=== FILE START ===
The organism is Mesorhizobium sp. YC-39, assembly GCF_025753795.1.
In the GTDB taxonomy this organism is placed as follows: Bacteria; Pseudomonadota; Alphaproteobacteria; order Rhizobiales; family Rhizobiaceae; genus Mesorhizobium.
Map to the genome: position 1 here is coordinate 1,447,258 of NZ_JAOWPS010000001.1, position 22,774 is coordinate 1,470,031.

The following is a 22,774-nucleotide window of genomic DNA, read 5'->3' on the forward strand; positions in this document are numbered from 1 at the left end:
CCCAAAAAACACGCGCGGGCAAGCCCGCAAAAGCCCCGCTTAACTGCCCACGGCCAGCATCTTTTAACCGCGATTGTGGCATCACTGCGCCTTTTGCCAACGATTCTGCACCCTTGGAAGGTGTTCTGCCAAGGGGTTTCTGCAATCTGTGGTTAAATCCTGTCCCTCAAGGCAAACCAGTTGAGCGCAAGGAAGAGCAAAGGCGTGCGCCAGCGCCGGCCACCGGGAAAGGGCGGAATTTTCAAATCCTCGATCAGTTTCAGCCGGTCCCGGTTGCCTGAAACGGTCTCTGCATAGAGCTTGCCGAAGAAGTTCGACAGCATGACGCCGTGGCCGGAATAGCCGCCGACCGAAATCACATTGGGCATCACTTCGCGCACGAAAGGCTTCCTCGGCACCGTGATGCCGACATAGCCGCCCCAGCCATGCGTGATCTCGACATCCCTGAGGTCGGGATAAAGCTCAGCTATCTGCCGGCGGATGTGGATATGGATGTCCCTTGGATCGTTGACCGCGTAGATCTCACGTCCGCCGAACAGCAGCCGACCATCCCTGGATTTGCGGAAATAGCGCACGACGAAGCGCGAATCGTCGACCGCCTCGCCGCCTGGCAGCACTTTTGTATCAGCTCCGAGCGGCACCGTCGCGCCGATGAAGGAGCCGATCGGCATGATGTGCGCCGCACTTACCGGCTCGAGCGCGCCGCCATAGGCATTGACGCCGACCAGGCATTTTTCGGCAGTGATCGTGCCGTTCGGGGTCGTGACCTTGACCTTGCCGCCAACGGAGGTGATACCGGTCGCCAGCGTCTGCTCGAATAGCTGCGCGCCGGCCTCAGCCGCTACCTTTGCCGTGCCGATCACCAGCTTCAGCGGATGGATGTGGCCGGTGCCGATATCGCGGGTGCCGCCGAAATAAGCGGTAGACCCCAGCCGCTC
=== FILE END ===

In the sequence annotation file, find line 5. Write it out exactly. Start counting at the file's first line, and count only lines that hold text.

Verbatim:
CCCAAAAAACACGCGCGGGCAAGCCCGCAAAAGCCCCGCTTAACTGCCCACGGCCAGCATCTTTTAACCGCGATTGTGGCATCACTGCGCCTTTTGCCAACGATTCTGCACCCTTGGAAGGTGTTCTGCCAAGGGGTTTCTGCAATCTGTGGTTAAATCCTGTCCCTCAAGGCAAACCAGTTGAGCGCAAGGAAGAGCAAAGGCGTGCGCCAGCGCCGGCCACCGGGAAAGGGCGGAATTTTCAAATCCTCGATCAGTTTCAGCCGGTCCCGGTTGCCTGAAACGGTCTCTGCATAGAGCTTGCCGAAGAAGTTCGACAGCATGACGCCGTGGCCGGAATAGCCGCCGACCGAAATCACATTGGGCATCACTTCGCGCACGAAAGGCTTCCTCGGCACCGTGATGCCGACATAGCCGCCCCAGCCATGCGTGATCTCGACATCCCTGAGGTCGGGATAAAGCTCAGCTATCTGCCGGCGGATGTGGATATGGATGTCCCTTGGATCGTTGACCGCGTAGATCTCACGTCCGCCGAACAGCAGCCGACCATCCCTGGATTTGCGGAAATAGCGCACGACGAAGCGCGAATCGTCGACCGCCTCGCCGCCTGGCAGCACTTTTGTATCAGCTCCGAGCGGCACCGTCGCGCCGATGAAGGAGCCGATCGGCATGATGTGCGCCGCACTTACCGGCTCGAGCGCGCCGCCATAGGCATTGACGCCGACCAGGCATTTTTCGGCAGTGATCGTGCCGTTCGGGGTCGTGACCTTGACCTTGCCGCCAACGGAGGTGATACCGGTCGCCAGCGTCTGCTCGAATAGCTGCGCGCCGGCCTCAGCCGCTACCTTTGCCGTGCCGATCACCAGCTTCAGCGGATGGATGTGGCCGGTGCCGATATCGCGGGTGCCGCCGAAATAAGCGGTAGACCCCAGCCGCTC